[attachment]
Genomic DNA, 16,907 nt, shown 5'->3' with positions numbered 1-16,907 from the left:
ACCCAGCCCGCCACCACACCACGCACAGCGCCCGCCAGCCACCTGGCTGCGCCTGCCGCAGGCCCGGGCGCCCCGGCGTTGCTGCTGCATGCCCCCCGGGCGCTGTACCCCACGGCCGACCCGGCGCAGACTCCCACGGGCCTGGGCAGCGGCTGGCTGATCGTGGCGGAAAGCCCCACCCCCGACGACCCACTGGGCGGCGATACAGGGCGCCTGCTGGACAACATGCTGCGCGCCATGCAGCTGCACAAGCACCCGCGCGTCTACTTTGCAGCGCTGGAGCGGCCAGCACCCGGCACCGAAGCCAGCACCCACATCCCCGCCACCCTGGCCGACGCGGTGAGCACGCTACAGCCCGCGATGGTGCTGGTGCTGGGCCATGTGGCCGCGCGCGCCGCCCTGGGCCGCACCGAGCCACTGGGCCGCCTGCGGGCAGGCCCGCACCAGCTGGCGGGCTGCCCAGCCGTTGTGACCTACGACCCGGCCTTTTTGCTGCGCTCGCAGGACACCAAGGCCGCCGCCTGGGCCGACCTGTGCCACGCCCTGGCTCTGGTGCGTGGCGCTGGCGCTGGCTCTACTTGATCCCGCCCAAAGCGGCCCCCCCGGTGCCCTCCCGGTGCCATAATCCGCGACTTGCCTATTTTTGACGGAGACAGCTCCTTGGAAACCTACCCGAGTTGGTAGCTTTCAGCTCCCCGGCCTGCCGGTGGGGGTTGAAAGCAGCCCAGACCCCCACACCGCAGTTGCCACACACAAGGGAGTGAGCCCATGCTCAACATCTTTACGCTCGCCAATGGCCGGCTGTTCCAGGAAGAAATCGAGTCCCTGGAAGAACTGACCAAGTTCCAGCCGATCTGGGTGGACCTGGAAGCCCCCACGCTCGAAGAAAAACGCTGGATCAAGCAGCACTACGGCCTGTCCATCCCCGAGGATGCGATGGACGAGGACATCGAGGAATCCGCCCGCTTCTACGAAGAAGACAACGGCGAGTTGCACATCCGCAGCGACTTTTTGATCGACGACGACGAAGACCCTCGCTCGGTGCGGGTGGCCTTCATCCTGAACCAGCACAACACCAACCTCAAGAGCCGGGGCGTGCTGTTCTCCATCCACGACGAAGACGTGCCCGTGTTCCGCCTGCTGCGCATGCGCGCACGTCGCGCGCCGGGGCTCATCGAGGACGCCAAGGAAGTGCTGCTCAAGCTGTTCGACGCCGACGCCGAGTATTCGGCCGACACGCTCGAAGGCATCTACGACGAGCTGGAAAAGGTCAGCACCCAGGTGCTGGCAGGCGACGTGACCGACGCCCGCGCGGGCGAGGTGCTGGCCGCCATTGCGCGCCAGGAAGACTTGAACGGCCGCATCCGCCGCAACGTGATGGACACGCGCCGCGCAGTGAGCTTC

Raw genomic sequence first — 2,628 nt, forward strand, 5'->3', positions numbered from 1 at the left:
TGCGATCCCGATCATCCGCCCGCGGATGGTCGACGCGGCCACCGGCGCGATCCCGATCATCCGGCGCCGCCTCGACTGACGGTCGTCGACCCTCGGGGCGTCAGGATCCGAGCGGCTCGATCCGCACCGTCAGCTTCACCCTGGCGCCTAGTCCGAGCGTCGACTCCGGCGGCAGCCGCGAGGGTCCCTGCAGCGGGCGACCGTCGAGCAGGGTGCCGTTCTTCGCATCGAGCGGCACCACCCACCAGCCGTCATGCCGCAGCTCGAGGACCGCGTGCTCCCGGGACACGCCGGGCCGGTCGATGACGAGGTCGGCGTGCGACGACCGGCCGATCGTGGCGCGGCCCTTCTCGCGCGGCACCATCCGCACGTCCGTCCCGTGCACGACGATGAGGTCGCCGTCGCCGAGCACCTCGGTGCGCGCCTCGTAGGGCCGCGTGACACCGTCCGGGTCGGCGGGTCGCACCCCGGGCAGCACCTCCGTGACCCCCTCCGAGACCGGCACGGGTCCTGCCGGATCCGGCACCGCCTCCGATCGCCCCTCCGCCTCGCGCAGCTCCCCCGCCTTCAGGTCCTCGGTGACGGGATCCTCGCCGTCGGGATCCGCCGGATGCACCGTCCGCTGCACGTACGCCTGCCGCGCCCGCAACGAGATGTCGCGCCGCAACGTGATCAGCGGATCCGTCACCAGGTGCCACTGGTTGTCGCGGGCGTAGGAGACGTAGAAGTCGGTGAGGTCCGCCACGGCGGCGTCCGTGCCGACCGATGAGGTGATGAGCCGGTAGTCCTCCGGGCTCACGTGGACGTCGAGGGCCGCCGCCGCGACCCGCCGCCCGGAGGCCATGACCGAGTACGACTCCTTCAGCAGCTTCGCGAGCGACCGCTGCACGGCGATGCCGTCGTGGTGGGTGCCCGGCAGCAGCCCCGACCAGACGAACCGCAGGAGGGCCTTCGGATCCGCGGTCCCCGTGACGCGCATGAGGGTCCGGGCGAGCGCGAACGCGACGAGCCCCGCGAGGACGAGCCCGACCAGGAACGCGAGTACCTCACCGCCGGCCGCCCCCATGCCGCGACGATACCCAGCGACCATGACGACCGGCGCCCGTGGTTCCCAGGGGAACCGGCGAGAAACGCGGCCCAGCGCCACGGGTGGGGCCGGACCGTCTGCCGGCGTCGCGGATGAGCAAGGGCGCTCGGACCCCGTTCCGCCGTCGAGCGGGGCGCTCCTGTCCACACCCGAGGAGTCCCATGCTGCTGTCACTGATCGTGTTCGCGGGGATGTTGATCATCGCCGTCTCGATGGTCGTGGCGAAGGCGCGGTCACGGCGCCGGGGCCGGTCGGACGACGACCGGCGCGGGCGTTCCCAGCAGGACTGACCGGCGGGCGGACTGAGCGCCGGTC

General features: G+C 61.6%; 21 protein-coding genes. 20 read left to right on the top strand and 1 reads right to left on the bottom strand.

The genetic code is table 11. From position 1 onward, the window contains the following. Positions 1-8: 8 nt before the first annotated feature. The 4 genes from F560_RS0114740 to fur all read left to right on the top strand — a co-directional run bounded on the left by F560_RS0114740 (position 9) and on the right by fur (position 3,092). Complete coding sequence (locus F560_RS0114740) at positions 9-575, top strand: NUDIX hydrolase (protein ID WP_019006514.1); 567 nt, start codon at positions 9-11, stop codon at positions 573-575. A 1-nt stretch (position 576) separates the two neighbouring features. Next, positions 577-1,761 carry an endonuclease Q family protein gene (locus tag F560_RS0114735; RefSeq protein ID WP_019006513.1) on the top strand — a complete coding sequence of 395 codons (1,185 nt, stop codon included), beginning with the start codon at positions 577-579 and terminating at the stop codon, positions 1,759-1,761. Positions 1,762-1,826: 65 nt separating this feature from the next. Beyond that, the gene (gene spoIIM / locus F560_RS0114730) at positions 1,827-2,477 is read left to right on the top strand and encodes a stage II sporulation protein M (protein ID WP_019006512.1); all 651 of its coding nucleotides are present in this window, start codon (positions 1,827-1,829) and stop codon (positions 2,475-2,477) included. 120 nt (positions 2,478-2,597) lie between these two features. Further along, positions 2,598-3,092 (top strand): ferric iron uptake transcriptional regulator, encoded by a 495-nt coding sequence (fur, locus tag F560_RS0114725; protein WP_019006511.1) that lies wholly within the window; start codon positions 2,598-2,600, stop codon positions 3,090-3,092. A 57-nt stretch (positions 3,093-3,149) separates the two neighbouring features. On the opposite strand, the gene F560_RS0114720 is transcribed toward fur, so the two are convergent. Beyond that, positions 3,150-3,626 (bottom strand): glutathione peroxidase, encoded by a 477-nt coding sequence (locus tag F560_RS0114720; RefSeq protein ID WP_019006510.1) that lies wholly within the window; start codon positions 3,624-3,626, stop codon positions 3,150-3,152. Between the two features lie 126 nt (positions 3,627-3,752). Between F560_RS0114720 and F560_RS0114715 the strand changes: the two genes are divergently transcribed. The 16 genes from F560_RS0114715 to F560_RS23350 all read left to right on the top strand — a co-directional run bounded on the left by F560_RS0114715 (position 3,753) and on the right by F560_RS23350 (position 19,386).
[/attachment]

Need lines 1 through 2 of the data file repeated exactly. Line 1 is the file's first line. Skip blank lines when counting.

Genomic DNA, 16,907 nt, shown 5'->3' with positions numbered 1-16,907 from the left:
ACCCAGCCCGCCACCACACCACGCACAGCGCCCGCCAGCCACCTGGCTGCGCCTGCCGCAGGCCCGGGCGCCCCGGCGTTGCTGCTGCATGCCCCCCGGGCGCTGTACCCCACGGCCGACCCGGCGCAGACTCCCACGGGCCTGGGCAGCGGCTGGCTGATCGTGGCGGAAAGCCCCACCCCCGACGACCCACTGGGCGGCGATACAGGGCGCCTGCTGGACAACATGCTGCGCGCCATGCAGCTGCACAAGCACCCGCGCGTCTACTTTGCAGCGCTGGAGCGGCCAGCACCCGGCACCGAAGCCAGCACCCACATCCCCGCCACCCTGGCCGACGCGGTGAGCACGCTACAGCCCGCGATGGTGCTGGTGCTGGGCCATGTGGCCGCGCGCGCCGCCCTGGGCCGCACCGAGCCACTGGGCCGCCTGCGGGCAGGCCCGCACCAGCTGGCGGGCTGCCCAGCCGTTGTGACCTACGACCCGGCCTTTTTGCTGCGCTCGCAGGACACCAAGGCCGCCGCCTGGGCCGACCTGTGCCACGCCCTGGCTCTGGTGCGTGGCGCTGGCGCTGGCTCTACTTGATCCCGCCCAAAGCGGCCCCCCCGGTGCCCTCCCGGTGCCATAATCCGCGACTTGCCTATTTTTGACGGAGACAGCTCCTTGGAAACCTACCCGAGTTGGTAGCTTTCAGCTCCCCGGCCTGCCGGTGGGGGTTGAAAGCAGCCCAGACCCCCACACCGCAGTTGCCACACACAAGGGAGTGAGCCCATGCTCAACATCTTTACGCTCGCCAATGGCCGGCTGTTCCAGGAAGAAATCGAGTCCCTGGAAGAACTGACCAAGTTCCAGCCGATCTGGGTGGACCTGGAAGCCCCCACGCTCGAAGAAAAACGCTGGATCAAGCAGCACTACGGCCTGTCCATCCCCGAGGATGCGATGGACGAGGACATCGAGGAATCCGCCCGCTTCTACGAAGAAGACAACGGCGAGTTGCACATCCGCAGCGACTTTTTGATCGACGACGACGAAGACCCTCGCTCGGTGCGGGTGGCCTTCATCCTGAACCAGCACAACACCAACCTCAAGAGCCGGGGCGTGCTGTTCTCCATCCACGACGAAGACGTGCCCGTGTTCCGCCTGCTGCGCATGCGCGCACGTCGCGCGCCGGGGCTCATCGAGGACGCCAAGGAAGTGCTGCTCAAGCTGTTCGACGCCGACGCCGAGTATTCGGCCGACACGCTCGAAGGCATCTACGACGAGCTGGAAAAGGTCAGCACCCAGGTGCTGGCAGGCGACGTGACCGACGCCCGCGCGGGCGAGGTGCTGGCCGCCATTGCGCGCCAGGAAGACTTGAACGGCCGCATCCGCCGCAACGTGATGGACACGCGCCGCGCAGTGAGCTTC